“The undeniable fact is that the Illicit Financial Flows which derive from tax evasion deserve our full attention both continentally and globally,” he added.
Mbeki noted at the time that, according to the Panama Papers, the fourth most used Tax Haven by Mossack Fonseca is an African country. “Worse still, the reports show that this firm only knew the identities of the real owners of just 204 of 14,086 companies it had incorporated in the country.”
The Chair of the High Level Panel stressed, therefore, that no one must rest under the illusion that the issue of Tax Havens does not directly affect Africa and the world at large, because it does.
In Mauritius, one of Appleby’s bases, the law firm helped Jean-Claude Bastos de Morais, the Swiss-Angolan owner of an asset-management firm, Quantum Global Group and his company to move some Angolan public funds slated for the management of investments in African hotels and infrastructure. The money reportedly moved through offshore companies in three jurisdictions – including some incorporated in Mauritius, an African island known for its low taxes and high tolerance for secrecy. Quantum Global Group had earlier secured a Mauritius business license.
In 1989, the government had embarked on a plan to turn the island into a hub for investment from all parts of the world. The island slashed its taxes and entered into tax treaties with neighboring African nations and others. The double taxation agreements (DTAs) were sold to treaty partners as a development tool that would encourage investment in those countries by the growing number of global companies incorporating in Mauritius. In theory, DTAs are supposed to help companies avoid being taxed twice on the same economic activity. In practice, however, signing a DTA with a low or no-tax country such as Mauritius means that some taxes may not be applied at all.
Appleby’s Mauritius office has emphasized the services it offers to companies seeking to reduce or eliminate the tax burdens on their operations in Africa. The office has served corporate clients with business in South Africa, Togo, Mozambique, Madagascar, Kenya, Equatorial Guinea, Nigeria, Zimbabwe and Liberia.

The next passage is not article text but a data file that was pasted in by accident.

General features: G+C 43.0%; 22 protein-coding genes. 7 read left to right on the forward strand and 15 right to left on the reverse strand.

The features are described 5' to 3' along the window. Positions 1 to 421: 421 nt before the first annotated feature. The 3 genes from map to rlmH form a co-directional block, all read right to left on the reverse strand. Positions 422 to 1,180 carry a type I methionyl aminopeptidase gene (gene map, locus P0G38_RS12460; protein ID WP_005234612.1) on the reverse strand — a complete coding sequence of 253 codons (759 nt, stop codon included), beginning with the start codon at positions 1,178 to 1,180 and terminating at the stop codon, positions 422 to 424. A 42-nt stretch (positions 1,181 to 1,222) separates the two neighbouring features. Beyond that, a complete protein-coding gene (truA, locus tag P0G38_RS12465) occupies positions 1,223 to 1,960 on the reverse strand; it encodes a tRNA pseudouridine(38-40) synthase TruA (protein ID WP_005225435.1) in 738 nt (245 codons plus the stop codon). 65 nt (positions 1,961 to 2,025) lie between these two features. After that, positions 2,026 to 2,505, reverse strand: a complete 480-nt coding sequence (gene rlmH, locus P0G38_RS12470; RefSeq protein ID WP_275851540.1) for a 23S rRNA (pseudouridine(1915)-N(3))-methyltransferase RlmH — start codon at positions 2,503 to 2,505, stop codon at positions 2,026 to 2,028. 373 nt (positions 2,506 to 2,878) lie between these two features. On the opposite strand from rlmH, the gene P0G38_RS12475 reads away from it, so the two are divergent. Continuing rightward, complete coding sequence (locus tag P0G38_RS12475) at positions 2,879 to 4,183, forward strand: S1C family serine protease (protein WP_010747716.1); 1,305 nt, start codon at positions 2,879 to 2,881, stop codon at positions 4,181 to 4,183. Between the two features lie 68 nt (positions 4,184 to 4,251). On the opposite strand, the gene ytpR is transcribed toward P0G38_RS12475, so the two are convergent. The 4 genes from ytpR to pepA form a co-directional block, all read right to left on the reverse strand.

ICIJ reported that in 2013, Appleby shared with another law firm a PowerPoint presentation about a hypothetical company operating in Mozambique with $10 million in interest payments due to be paid to its parent company in Singapore. If the money went from Mozambique directly to Singapore, the presentation explained, Mozambique would take $2 million in taxes. With the payments shunted through a company incorporated in Mauritius, however, a treaty between the two countries would slash the tax owed Mozambique by more than half. Mozambique receives $800,000, and the company, assuming the operation in Mauritius costs $30,000, saves $1.17 million.
As it seems, for countries like Mauritius, the state comes first, even if it means that other African countries suffer in the process.
Mbeki had in April 2016 urged continued efforts to put political pressure on the countries that enable a high level of financial secrecy or that have laws enabling banking secrecy and the registration of shell companies. “Otherwise harmful tax practices and high levels of opacity in financial transactions … will continue to be a scourge that we find ourselves discovering only when there are people bold enough to expose them.”
Mbeki notes that until all countries begin to work together to combat IFFs in all its forms, including by closing down Tax Havens and all activities encouraged by them, there will always be a cavernous opportunity for the exploitation of tax laws at all levels and in all countries for negative purposes.
Mauritius has taken steps to reform its offshore sector. and discourage misuse of offshore companies, authorities introduced requirements that such companies become more active in Mauritius – which would include having employees and meetings there. In July, Mauritius signed a global anti-tax-avoidance treaty and agreed to review half of its double taxation agreements.